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On Playing For One's Country


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Who cares? If Crosby doesn't want to play, I don't care. I didn't even watch the WHC.

Well, for my part... I was scouring for online feeds or highlights even from Division III to see teams like Luxembourg, North Korea and Greece... considerable importance is placed on this tournament worldwide.

I've watched more of the IHWC since it started than of the NHL playoffs...

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Do European major-league hockey object to having the HWC moved to the pre-season?

The IIHF will never adjust the timing of the HWC. I say bring back the World Cup of Hockey (formerly the Canada Cup). It was organized by the NHL and the NHL PA and allowed all teams to field the best squad possible. It was always played in the preseason under NHL rules and between winter olympics.

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Actually, the HWC timing is made to cater to European major-league hockey. The KHL, as well as the SM-liiga (two European hockey major leagues) end their playoffs in late April.

If the World Cup was somehow revived (maybe under another NHL commissioner) would European major-league hockey object to have it in the pre-season?

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Actually, the HWC timing is made to cater to European major-league hockey. The KHL, as well as the SM-liiga (two European hockey major leagues) end their playoffs in late April.

If the World Cup was somehow revived (maybe under another NHL commissioner) would European major-league hockey object to have it in the pre-season?

I would doubt that they would have a say or if the NHL would care what they think. I would imagine the bigger stumbling block to holding another World Cup would be the NHLPA and the negotiations on who and how much money would be shared. Would have to be collectively bargained with the union, just like the NHL's involvement in the Olympics. Which,by the way, is not a slam dunk for the next Olympics in Russia.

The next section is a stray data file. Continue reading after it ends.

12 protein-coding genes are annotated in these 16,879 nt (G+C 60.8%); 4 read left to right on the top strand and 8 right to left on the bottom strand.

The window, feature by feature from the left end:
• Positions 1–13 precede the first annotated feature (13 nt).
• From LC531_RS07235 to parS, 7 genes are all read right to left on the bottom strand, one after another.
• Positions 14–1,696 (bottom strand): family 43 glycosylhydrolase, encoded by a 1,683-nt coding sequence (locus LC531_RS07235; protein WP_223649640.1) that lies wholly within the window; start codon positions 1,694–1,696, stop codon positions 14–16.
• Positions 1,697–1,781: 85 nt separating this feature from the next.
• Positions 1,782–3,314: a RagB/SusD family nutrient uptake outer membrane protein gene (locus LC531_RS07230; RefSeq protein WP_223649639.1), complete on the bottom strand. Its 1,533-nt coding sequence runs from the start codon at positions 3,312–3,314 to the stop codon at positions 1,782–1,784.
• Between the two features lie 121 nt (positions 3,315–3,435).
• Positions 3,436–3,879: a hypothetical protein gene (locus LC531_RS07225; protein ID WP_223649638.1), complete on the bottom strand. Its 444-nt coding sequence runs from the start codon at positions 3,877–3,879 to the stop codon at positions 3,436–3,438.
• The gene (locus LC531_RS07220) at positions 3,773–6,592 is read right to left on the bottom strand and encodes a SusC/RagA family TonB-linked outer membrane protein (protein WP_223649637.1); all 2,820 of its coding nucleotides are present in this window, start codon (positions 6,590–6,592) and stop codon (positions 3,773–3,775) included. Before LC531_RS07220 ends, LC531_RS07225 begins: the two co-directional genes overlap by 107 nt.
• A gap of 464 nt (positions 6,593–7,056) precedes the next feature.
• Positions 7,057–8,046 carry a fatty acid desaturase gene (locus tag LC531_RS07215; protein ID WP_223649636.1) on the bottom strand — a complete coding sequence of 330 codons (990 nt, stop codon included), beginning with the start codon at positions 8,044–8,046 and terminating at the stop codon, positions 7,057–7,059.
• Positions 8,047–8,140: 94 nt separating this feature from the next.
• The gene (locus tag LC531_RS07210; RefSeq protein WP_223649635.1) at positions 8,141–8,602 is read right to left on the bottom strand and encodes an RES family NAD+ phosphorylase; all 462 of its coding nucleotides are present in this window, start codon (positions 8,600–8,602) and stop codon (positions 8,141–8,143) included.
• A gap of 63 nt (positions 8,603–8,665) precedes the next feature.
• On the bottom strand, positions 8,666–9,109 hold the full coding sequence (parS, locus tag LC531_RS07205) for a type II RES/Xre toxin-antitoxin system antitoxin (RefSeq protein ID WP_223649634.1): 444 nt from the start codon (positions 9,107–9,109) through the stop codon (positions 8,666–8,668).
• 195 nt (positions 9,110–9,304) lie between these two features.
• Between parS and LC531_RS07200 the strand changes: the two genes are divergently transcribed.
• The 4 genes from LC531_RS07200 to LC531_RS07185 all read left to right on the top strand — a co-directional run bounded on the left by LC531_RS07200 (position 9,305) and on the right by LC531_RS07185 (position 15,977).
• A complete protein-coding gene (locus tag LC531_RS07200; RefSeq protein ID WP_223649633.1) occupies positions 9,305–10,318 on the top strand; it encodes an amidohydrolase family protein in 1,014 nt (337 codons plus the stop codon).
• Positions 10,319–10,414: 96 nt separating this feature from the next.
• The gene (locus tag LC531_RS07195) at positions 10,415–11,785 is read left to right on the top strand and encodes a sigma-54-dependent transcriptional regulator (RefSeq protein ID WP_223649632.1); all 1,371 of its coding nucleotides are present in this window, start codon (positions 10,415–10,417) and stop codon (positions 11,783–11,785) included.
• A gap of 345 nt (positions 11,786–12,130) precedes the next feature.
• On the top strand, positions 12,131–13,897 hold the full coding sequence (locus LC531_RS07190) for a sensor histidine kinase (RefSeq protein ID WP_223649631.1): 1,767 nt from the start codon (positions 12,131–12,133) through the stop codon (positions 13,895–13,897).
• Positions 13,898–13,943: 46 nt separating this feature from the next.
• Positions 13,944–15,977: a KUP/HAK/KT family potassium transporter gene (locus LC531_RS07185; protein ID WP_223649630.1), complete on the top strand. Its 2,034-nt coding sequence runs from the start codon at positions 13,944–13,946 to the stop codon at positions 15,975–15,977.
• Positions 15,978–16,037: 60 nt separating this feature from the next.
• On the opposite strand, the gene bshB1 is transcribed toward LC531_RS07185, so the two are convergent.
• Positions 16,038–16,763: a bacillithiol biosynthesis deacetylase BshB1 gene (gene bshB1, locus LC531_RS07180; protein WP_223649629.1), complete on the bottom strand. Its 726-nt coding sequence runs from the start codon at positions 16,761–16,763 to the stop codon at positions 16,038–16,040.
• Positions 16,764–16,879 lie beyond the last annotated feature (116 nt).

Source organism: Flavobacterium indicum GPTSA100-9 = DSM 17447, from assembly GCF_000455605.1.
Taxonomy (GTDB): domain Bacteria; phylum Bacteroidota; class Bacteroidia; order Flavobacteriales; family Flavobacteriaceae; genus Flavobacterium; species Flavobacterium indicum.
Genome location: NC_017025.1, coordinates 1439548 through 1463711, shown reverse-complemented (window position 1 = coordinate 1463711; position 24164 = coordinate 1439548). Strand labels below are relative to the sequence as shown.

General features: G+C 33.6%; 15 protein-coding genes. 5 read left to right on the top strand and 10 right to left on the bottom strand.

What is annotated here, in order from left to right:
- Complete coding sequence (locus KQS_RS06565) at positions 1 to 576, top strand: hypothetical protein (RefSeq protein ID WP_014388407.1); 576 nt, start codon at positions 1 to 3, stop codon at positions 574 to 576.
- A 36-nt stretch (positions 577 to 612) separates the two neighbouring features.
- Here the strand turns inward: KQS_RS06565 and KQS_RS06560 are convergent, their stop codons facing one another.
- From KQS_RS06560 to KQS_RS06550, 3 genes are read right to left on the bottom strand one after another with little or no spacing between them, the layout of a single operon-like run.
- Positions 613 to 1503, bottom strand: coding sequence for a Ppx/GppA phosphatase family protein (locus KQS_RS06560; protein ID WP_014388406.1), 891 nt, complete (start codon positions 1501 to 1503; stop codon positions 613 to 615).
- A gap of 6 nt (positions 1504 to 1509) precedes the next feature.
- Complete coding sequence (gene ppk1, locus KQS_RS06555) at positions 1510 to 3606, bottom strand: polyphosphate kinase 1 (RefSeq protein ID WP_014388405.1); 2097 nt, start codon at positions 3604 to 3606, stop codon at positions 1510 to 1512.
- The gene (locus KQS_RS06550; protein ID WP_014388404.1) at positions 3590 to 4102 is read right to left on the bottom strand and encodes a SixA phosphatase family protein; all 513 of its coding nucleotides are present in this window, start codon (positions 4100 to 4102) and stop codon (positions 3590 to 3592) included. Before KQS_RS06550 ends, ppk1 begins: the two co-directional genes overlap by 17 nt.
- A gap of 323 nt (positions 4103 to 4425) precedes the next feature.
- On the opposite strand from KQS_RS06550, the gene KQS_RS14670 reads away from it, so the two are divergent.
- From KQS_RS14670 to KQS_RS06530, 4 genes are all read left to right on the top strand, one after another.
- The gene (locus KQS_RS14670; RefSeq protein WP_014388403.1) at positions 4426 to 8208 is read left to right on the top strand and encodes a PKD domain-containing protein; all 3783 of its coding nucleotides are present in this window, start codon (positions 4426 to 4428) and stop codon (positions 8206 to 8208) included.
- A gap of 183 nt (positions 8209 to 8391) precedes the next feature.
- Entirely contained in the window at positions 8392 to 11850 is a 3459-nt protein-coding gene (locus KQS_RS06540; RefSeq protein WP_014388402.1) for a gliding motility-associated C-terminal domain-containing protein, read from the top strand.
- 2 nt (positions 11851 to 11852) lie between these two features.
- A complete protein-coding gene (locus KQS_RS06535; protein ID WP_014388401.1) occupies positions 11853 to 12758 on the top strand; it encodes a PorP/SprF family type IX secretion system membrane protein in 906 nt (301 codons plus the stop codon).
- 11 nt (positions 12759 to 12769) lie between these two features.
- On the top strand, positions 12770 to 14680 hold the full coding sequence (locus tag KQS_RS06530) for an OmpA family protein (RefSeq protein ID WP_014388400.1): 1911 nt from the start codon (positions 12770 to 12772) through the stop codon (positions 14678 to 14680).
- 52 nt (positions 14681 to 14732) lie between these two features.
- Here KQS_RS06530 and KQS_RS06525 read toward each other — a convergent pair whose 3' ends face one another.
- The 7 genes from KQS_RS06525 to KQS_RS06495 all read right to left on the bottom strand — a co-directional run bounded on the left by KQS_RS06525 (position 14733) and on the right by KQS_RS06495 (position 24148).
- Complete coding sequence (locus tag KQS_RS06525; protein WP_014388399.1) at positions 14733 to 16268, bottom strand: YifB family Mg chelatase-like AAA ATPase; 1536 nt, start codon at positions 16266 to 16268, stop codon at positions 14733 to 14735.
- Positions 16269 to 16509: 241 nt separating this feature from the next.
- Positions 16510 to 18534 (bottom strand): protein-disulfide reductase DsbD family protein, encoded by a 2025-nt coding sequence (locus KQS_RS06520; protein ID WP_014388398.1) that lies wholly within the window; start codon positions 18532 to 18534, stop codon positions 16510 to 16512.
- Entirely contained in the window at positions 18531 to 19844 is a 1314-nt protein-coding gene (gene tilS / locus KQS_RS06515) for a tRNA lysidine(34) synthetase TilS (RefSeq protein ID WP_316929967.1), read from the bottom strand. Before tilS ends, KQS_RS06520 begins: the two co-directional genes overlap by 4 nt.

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And who among the NHL would not want its players play during the Olympics? Players, coaches, GMs?

I would say the owners. According to Prime Time Sports, many are already making noise about having dark buildings for 2 weeks, crazy scheduling, and of course....Where's their money????? LOL Seems the IOC and IIHF are making a killing and thats about it. I have the feeling the NHL wants in on some of the action.

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I think the NHL is hooped vis a vis the Olympics... they haven't much option but to let the players go.

If they say no, then what'll they do? Suspend Ovechkin, Malkin, the Sedins, etc, etc, suspend all your star players? I don't think that'll fly. Because maybe Canadian and American players won't go (but I suspect they will if they're invited), but the Europeans will.

The NHL does have the highest level of competition in the world at the moment, but it really needs to stop acting like hockey doesn't exist anywhere else, or that the rest of the hockey world is there to serve it.

As for the World Cup... it's not a suitable replacement for the IHWC, as it does not promote the growth of the sport internationally; it's merely an all-star competition of the top 8 nations; there's no way for another country to earn its way in through improvement of their hockey program.